On March 23, Oregon Governor Kate Brown issued an executive order calling for Oregonians to stay home, closing specific retail businesses, and requiring social distancing in most cases, immediately and until further notice. Social gatherings with people from outside of your household are not allowed until further notice.
Sunday, July 21, 2019 at 11:00am to 5:00pm
Jordan Schnitzer Museum of Art (JSMA)
1430 Johnson Lane, Eugene, OR, 97403
The exhibition features a selection of some of the most iconic images that symbolize the ideals of the Cuban Revolution by internationally renowned photographer Alberto Fernando Díaz Gutiérrez, better known as Alberto Korda, or simply Korda (1928-2001). This group of vintage photographs includes one of the most reproduced images in the world—Korda’s portrait of Ernesto “Che” Guevara titled Guerillero Heroíco, 1960. Originally part of the photographer’s personal collection, these works are on loan to the JSMA from the Collection of Dr. Steve Pieczenik and Dr. Roberta Rovner Pieczenik and Family, Chevy Chase, Maryland. In the 1950s, Korda excelled as a publicist and fashion photographer at Studios Korda in Havana.
In 1959, he changed his models from glamorous women to revolutionary heroes. In Korda’s last interview, conducted in Havana in January 2001, he stated, “I have loved the beauty of women as much as the beauty of the men who led the Revolution. The beauty of those men is not only aesthetic but also moral.” From 1959 to 1968, Korda enjoyed the trust and respect of Fidel Castro, and he accompanied Castro on all his national and international travels, photographing major political events as well as significant stages in the leader’s public and personal life. During this decade, Korda was not a photojournalist working for a publication or for the Cuban government, but an artist committed to his own artistic practice and to the ethics of Castro and the Cuban Revolution.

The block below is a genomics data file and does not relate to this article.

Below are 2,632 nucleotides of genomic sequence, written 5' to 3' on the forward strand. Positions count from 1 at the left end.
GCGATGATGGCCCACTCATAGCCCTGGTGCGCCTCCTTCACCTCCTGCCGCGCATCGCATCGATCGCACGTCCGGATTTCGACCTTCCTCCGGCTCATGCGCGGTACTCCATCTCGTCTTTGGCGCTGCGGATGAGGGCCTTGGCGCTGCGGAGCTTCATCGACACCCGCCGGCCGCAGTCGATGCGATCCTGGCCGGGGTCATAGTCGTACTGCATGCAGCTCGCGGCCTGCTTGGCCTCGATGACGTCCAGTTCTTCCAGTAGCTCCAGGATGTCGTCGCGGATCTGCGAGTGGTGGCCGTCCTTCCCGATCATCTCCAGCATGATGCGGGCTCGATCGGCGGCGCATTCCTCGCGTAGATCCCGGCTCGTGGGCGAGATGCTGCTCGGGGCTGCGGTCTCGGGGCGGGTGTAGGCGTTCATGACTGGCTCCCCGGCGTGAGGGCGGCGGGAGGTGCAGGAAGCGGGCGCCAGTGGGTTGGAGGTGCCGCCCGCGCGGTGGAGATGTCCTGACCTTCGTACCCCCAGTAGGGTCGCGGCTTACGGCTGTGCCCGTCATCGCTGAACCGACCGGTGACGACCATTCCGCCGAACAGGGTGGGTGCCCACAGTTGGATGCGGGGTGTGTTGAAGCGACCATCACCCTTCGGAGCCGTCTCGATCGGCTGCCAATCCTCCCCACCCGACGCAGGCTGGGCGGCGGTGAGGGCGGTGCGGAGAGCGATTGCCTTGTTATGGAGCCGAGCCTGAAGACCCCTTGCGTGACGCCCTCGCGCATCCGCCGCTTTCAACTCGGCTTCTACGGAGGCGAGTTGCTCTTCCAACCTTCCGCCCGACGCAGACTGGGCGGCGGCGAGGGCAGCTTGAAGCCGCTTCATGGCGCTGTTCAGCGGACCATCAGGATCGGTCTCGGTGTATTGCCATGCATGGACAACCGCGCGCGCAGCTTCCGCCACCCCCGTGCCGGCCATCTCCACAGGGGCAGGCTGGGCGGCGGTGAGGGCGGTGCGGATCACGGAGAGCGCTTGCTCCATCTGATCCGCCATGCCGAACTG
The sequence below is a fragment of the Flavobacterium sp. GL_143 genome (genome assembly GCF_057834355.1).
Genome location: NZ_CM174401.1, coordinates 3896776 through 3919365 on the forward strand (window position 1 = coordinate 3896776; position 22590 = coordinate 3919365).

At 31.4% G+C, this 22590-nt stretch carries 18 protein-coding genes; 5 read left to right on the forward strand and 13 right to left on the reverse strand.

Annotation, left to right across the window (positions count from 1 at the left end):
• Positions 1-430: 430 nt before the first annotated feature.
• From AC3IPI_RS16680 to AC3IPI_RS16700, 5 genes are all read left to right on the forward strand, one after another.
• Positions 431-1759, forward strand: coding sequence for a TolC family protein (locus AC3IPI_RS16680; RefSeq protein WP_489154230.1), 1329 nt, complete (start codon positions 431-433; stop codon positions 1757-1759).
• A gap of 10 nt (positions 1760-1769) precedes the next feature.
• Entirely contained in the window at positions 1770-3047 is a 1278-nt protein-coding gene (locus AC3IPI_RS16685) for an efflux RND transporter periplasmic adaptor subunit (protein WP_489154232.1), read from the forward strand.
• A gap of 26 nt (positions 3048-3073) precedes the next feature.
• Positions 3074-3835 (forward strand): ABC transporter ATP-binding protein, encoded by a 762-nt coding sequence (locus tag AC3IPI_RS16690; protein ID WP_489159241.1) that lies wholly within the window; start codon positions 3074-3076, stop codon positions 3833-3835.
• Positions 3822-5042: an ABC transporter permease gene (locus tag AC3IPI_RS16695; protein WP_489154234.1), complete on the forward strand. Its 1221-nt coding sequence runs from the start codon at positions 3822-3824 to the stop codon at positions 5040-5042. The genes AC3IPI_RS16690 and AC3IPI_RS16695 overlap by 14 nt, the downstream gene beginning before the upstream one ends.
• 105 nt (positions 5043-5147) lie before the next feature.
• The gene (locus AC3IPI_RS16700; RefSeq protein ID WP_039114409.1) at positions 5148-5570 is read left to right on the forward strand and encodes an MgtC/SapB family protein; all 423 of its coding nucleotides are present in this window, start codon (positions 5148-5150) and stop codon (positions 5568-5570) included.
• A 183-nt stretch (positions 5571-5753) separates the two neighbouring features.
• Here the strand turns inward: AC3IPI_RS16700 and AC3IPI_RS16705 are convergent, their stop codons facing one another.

Also featured in the exhibition are several silkscreen prints published by Havana’s Organization of Solidarity with the People of Asia, Africa, and Latin America (OSPAAAL), a testament to Korda’s enduring influence on artists and other art forms in Cuba. The exhibition is co-curated by Cheryl Hartup, Associate Curator of Academic Programs and Latin American Art, and UO undergraduate history student Savannah Evans.